1. Choose the Azure icon in the Activity bar and then in the Azure: Functions area click on the Deploy to function app… button.

2. Provide the following information at the prompts:

  • Select folder: Choose a folder from your workspace or browse to one that contains your function app. You won’t see this if you already have a valid function app opened.
  • Select subscription: Choose the subscription to use. You won’t see this if you only have one subscription.
  • Select Function App in Azure: Choose + Create new Function App. (Don’t choose the Advanced option, which isn’t covered in this article.)
  • Enter a globally unique name for the function app: Type a name that is valid in a URL path. The name you type is validated to make sure that it’s unique in Azure Functions.
  • Select a runtime: Choose the version of Python you’ve been running on locally. You can use the python --version command to check your version.
  • Select a location for new resources: For better performance, choose a region near you.

3. When completed, the following Azure resources are created in your subscription, using names based on your function app name:

  • A resource group, which is a logical container for related resources.
  • A standard Azure Storage account, which maintains state and other information about your projects.
  • A consumption plan, which defines the underlying host for your serverless function app.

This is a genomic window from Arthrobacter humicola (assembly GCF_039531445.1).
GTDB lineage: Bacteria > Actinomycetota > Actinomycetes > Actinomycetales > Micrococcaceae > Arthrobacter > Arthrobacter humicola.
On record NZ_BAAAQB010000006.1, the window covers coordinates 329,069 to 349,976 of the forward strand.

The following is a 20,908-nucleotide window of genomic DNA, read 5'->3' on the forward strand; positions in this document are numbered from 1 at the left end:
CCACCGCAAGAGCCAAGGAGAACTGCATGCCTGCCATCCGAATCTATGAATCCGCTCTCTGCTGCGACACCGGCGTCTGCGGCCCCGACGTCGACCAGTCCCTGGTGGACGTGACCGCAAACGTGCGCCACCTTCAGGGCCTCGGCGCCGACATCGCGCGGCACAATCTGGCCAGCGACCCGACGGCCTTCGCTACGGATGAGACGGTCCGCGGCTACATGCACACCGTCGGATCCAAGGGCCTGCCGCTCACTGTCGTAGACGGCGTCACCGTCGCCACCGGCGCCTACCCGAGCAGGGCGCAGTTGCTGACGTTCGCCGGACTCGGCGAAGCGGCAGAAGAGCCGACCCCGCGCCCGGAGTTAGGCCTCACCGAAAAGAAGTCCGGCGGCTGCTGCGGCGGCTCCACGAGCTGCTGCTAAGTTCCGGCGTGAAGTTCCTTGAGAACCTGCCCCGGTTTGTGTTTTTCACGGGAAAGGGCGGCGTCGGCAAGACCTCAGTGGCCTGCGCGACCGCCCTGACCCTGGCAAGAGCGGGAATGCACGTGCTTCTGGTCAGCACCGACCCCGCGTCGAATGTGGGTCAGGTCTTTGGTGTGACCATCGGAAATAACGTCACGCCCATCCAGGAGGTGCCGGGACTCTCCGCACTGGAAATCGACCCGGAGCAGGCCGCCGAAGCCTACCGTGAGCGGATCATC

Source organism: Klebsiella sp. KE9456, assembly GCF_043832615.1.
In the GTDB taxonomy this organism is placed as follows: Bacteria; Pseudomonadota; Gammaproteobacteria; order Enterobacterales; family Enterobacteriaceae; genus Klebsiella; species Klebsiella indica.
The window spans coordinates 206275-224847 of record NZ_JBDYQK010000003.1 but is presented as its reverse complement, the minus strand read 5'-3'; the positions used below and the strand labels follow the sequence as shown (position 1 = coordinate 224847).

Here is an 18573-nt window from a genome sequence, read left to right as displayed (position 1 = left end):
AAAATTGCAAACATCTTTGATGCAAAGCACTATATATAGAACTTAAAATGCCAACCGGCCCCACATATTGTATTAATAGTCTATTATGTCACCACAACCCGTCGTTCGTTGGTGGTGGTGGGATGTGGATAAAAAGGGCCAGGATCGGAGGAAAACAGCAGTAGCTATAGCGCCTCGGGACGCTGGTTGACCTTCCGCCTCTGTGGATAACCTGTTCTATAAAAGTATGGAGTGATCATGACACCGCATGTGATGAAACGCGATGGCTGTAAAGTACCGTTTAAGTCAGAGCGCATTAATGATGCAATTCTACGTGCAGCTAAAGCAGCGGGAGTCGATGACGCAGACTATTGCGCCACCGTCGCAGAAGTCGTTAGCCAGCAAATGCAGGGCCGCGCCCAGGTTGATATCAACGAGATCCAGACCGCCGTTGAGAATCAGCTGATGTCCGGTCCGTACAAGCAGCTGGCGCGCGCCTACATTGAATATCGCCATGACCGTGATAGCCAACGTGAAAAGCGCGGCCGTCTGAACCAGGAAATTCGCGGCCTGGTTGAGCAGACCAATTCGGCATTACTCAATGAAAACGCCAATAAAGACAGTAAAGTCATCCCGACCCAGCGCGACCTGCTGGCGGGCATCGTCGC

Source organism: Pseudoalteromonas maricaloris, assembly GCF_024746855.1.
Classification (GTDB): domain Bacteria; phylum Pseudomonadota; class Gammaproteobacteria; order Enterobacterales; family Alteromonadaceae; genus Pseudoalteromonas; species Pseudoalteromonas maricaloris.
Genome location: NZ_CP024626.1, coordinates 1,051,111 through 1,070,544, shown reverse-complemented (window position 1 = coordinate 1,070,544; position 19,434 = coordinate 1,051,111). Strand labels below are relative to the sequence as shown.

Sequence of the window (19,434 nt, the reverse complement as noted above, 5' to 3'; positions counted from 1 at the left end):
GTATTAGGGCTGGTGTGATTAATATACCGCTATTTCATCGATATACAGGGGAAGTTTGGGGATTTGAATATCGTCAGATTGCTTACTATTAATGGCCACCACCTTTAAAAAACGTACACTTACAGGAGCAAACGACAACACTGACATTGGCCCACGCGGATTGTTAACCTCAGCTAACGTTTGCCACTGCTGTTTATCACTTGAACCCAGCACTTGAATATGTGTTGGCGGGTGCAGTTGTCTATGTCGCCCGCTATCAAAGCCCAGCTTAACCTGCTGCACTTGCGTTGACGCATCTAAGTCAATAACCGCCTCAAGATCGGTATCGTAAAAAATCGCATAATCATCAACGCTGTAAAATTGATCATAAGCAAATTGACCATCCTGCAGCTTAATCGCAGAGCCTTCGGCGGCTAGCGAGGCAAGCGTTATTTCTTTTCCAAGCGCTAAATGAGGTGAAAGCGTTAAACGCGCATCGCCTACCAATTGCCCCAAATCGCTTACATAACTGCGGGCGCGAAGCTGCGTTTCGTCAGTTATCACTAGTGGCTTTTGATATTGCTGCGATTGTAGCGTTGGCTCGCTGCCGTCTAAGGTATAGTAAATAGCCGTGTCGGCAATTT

• A function app, which provides the environment for executing your function code. A function app lets you group functions as a logical unit for easier management, deployment, and sharing of resources within the same hosting plan.
  • An Application Insights instance connected to the function app, which tracks usage of your serverless function.

A notification is displayed after your function app is created and the deployment package is applied.

4. Select View Output in this notification to view the creation and deployment results, including the Azure resources that you created. If you miss the notification, select the bell icon in the lower right corner to see it again.

Run the function in Azure

  1. Back in the Azure: Functions area in the side bar, expand the new function app under your subscription. Expand Functions, right-click (Windows) or Ctrl on JonnychipzTest, and then choose Copy function URL.

2. Paste this URL for the HTTP request into your browser’s address bar, add the name query string as ?name=Functions to the end of this URL, and then execute the request. The URL that calls your HTTP-triggered function should be in the following format:

https://jonnychipztest.azurewebsites.net/api/JonnychipzTest?name=Functions

The following example shows the response in the browser to the remote GET request returned by the function:

Clean Up Resources

If you no longer require these resources, ensure you log on to your Azure Subscription and find your resource group and delete it from the portal.

You have created your first Python function in Azure Functions utilising VSCode!